As I continue to wander through the cemetery I suddenly hear Beck's "Devil's Haircut" break the silence, and I duck quickly behind the tomb of Napoleon's illegitimate granddaughter and wait patiently. As the sound of the ringtone grows closer and almost passes me, I jump out in front of Isabel, who drops her phone and— in a moment of instinct— slaps me hard across the face before beginning to laugh. "You are out of your mind!" she shouts as she pinches my cheek and hugs me.
I had met Isabel the day before in Cumaná on Rodríguez Peña (renowned for bringing cuisine from the Argentinian countryside to the capital), and when I told her I was in Buenos Aires on vacation, she kindly offered to show me the sights over the course of the next few days before I boarded my next flight to Puerto Iguazú. That was... under one condition.
"Tourists always compare Argentinian culture to European culture," she told me during that lunch, "If I am to show you around the capital, see it for what it is. Not as 'like Europe'."
I grinned before nodding in agreement, "Yeah I'm starting to pick up on that cliché. I've read a few online travel guides which have called Buenos Aires the 'Paris of South America'."
The frustration flashed across her face instantly as she puffed on her cigarette and looked at me for a moment without saying anything. "We are our own people," came the final reply, "And have you ever been to Paris?"
Having agreed to meet at the cemetery, Isabel takes me to see the tomb of Eva Perón (First Lady of Argentina) and then the tomb of the poet José Hernández, before telling me the story of a young woman named Rufina Cambaceres who— in 1902— fell into a coma and was buried alive in Recoleta. A cemetery worker at the time heard what sounded like screaming coming from the grave, but initially dismissed it as a fluke of imagination. Later, upon investigation, the coffin was opened and the inquirers discovered scratch marks on the inside and the face of the deceased young woman frozen in panic.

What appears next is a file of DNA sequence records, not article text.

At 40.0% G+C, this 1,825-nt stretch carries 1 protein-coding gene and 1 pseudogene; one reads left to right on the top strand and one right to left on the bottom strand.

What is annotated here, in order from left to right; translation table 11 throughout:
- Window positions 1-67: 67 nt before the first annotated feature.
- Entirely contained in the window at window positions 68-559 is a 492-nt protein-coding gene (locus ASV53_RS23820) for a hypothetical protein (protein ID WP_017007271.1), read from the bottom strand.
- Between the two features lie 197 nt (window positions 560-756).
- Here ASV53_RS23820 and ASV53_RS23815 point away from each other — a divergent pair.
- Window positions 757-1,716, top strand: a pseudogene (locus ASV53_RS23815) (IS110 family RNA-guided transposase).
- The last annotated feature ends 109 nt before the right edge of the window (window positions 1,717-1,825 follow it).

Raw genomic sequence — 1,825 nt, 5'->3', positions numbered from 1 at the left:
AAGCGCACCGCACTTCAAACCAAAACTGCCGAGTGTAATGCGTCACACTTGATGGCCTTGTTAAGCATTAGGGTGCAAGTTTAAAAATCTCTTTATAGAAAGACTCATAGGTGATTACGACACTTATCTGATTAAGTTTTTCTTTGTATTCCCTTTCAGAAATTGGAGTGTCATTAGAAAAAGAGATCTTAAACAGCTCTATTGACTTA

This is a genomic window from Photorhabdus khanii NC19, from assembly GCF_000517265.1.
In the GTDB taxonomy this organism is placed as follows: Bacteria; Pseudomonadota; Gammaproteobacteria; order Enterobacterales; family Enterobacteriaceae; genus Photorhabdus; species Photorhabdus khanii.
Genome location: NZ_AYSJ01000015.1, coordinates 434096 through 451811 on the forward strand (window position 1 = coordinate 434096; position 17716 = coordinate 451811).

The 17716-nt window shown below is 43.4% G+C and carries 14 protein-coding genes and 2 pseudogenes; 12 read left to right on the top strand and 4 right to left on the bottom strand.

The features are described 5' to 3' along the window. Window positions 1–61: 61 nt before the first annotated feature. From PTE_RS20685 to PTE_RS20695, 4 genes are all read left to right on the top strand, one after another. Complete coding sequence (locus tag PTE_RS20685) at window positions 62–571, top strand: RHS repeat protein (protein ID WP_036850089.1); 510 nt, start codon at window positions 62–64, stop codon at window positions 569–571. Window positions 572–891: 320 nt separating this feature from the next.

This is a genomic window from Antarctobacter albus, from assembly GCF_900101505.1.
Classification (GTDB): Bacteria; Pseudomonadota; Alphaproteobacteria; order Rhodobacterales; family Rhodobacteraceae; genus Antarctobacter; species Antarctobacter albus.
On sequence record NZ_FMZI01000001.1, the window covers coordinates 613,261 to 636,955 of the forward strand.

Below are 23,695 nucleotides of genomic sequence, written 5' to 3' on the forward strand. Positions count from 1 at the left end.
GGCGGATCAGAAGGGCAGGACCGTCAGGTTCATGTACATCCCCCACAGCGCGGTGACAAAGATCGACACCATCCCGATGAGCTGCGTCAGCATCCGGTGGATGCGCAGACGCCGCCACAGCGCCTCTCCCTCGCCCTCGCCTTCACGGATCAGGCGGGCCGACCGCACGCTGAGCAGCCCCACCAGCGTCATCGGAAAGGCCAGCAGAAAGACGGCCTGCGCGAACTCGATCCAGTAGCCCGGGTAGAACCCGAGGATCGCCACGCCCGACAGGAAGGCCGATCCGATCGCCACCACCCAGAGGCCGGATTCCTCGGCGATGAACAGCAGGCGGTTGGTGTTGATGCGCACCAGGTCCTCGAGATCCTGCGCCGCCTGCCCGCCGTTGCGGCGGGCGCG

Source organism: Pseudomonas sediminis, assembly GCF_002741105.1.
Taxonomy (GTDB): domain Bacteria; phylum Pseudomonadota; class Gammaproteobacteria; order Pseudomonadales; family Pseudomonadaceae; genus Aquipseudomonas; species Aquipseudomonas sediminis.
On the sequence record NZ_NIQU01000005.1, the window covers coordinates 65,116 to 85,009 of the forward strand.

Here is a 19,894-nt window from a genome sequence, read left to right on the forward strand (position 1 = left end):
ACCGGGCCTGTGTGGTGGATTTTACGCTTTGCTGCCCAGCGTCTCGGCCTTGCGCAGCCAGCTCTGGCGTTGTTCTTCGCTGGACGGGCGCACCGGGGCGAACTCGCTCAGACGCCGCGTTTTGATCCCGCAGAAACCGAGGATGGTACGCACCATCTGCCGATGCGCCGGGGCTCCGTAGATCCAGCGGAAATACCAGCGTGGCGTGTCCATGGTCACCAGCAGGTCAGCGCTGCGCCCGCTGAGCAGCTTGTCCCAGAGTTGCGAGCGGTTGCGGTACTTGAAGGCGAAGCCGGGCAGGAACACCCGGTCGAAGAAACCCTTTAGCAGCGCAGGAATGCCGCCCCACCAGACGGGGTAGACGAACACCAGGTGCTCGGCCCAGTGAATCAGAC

"Is this more of an urban legend?" I ask.
"It's hard to say what about the story is true and what isn't. A rumor is that her boyfriend was sleeping with his own mother. Which, if you need a reason to go into a coma, that would be it."
Despite my agreement with Isabel's protestation that Argentina is not Europe, and that travel writers should cease comparing it to Europe, the Spanish spoken by Argentinians does contain traces of Italy and Spain. For example, they say "Ciao" instead of "Adiós" and use "y" instead of "il". This version of Spanish— known as Rioplatense— is not spoken anywhere else in South America save for a few small areas in Uruguay. It is also hard to deny the French Colonial influence on Argentinian architecture (Though it is also worth noting that French Colonial architecture is all over South and Central America and the Caribbean, not just Argentina. Buildings in Old Havana show a lot of French Colonial influence, as do the buildings of Willemstad in Curaçao, as do the buildings in Guiana.)